stammerheadshark * blog about living with an acquired neurogenic stammer

It’s a knock-out!

Posted on: October 20, 2009

I’ve literally been blown away by this morning’s events.

After getting in to work this morning, I noticed that my speech was slowing down and there were considerably more repetitions interjecting themselves in front of words I was trying to say.

The next time I opened my mouth to speak the normal stammer had disappeared to present only grunty sounds again. This is exactly what I’d been terrified of happening in advance of my interview this week.

After, well, quite a long while now since my speech disappeared last, I had hoped that perhaps it was simply a healing phase that I’d finally come out of. Unfortunately, that’s clearly not the case.

I felt so angry with myself; of all the times to go, when I needed to be able to speak most my voice fails me. I have an interview back home in Southport on Thursday morning. It’s a job that I’m more than capable of doing, a job that I’d love to do actually, and a job that I need to get given my imminent return home.

While the quality of other candidates is beyond my control, projecting a good impression of myself is my responsibility. Without speech  I would be unable to answer questions, let alone deliver the presentation I’ve had to put together in advance.

Previously when this has happened, my speech therapist has explained that the issue with the speech loss is significantly different from the stammer.

Where my stutter is a result of brain damage to the language centre and apparently defies medical explanation (fascinating to the neurologists I see, and exhausting to me), the loss of speech is due to my vocal chords constricting. This constriction is unresponsive to  relaxation and breathing techniques, even alcohol – which you can’t blame me for trying. Nothing seemed to work.

So my boss told me to go home to try and relax in the hope that it might coax my voice out of hiding. They’ve been amazingly supportive, I’m so grateful to them for their patience. They also suggested I go to the doctors and ask them to prescibe something that might relax my vocal chords.

After dropping my bike off at home, I wandered round the corner to the surgery (remembering to take a notepad with me) and scribbled furiously at the receptionist to explain what had happened and if I could see a doctor as I hadn’t been able to ring for an appointment.

She told me to go through and wait until I was called, and anticipating more of the same I started to write an explanation for the doctor while I waited to save time once he became available to see me.

When he called me through, he’d clearly been briefed and wasn’t surpised when I thrust my scribblings towards him. He seemed to think that the suggestion for a muscle rexalant was a good one and then weighed up the possibilities with me for prescribing tranquilisers, stating that this was an entirely experimental approach for which he had no evidence would work.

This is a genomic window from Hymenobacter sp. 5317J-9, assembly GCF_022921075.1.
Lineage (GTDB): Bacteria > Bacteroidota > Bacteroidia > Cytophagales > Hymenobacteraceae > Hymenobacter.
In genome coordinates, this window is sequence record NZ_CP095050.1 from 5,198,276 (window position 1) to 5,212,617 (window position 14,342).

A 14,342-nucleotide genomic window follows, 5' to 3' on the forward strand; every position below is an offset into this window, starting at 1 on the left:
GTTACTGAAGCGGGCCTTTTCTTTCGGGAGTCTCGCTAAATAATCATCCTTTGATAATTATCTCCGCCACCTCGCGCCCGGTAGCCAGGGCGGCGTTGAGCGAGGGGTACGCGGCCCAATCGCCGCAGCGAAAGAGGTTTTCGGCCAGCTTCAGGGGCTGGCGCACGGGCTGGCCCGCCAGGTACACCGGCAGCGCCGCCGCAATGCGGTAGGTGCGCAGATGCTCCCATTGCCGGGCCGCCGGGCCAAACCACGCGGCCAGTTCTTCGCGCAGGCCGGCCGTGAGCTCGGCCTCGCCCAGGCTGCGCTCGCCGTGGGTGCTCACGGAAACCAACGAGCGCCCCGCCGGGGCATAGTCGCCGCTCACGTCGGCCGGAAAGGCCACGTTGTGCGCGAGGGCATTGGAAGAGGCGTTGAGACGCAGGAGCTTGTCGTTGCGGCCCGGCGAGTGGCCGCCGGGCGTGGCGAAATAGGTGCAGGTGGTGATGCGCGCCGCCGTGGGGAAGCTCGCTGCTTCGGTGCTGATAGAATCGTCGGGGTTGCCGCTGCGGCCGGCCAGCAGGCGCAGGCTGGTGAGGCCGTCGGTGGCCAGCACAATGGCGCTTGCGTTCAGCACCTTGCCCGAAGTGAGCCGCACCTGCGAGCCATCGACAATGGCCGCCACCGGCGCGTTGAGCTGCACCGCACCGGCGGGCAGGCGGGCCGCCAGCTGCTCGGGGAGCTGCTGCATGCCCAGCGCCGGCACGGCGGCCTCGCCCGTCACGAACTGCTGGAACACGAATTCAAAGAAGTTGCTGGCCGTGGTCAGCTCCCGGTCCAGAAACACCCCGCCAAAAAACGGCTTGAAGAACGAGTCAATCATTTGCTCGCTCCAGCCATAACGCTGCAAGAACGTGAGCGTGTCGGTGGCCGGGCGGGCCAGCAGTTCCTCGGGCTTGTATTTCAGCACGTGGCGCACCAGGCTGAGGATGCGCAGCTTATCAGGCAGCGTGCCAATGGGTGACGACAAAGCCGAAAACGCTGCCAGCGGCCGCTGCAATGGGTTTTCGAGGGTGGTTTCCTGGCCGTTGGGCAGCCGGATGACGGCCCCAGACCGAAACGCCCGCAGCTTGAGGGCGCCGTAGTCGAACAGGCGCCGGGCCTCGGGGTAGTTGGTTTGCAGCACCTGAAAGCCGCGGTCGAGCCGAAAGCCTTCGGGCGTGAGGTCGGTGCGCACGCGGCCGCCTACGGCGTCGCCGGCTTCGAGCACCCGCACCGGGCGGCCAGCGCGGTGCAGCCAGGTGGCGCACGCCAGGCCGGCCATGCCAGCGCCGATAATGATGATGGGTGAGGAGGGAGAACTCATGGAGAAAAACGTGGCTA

So I picked up a prescription for a truckload of Diazepam from the chemist, popped a pill and piled in to bed hoping to be swept away in drug fuelled relaxation. Well, it didn’t happen.

Lying in bed for several hours in the dark whilst waiting for sleep to kick in, I was becoming increasingly annoyed and thinking that it must just be another prescription that I was impervious to. And then there was a knock at the front door.

Bleary eyed and grumpy, I stumbled downstairs to find my boss standing there in the rain with a box of flowers that had been delivered to work for me.

I started babbling away at him excitedly, and then it dawned on me – my voice had returned and the experiment had been successful.

Awestruck, I took the box from him and was told to spend the rest of the day continuing to relax. I didn’t know what to do with myself. I just sat crying with relief.

It seems that in the hours I’d been waiting, expecting an overtly physical effect to the tranquilisers, that my voice had returned and I’d had been unaware as there had been no-one to speak to.

It almost doesn’t matter that the stammer is there after the shock of my voice entirely disappearing. It’s just amazing to be able to speak again.

When I finally moved from the sofa I discovered that the flowers were from one of my clients thanking me for the work I’ve done for them, after they learnt that I am to leave the company shortly.

It’s easy to underestimate people; but on days like this when you discover how uplifting and surprising their actions can be when you need help most, it can leave you completely bowled over.

I’m so grateful.

3 Responses to "It’s a knock-out!"


Just a thought… have you tried talking to yourself? Probably….

Yep! And it doesn’t make any difference unfortunately.

If I can’t speak, then I can’t even speak to myself; if I can, it’s still all stuttery!

I’m just glad it’s back! 🙂

As always Jo, beautiful words from a beautiful person. Please remember those you leave behind in Leicester as we are always contactable by what ever means you find easiest. You do have a huge support network in Southport, but you will always always have a network of friends here in Leicester. Never, never be a stranger.

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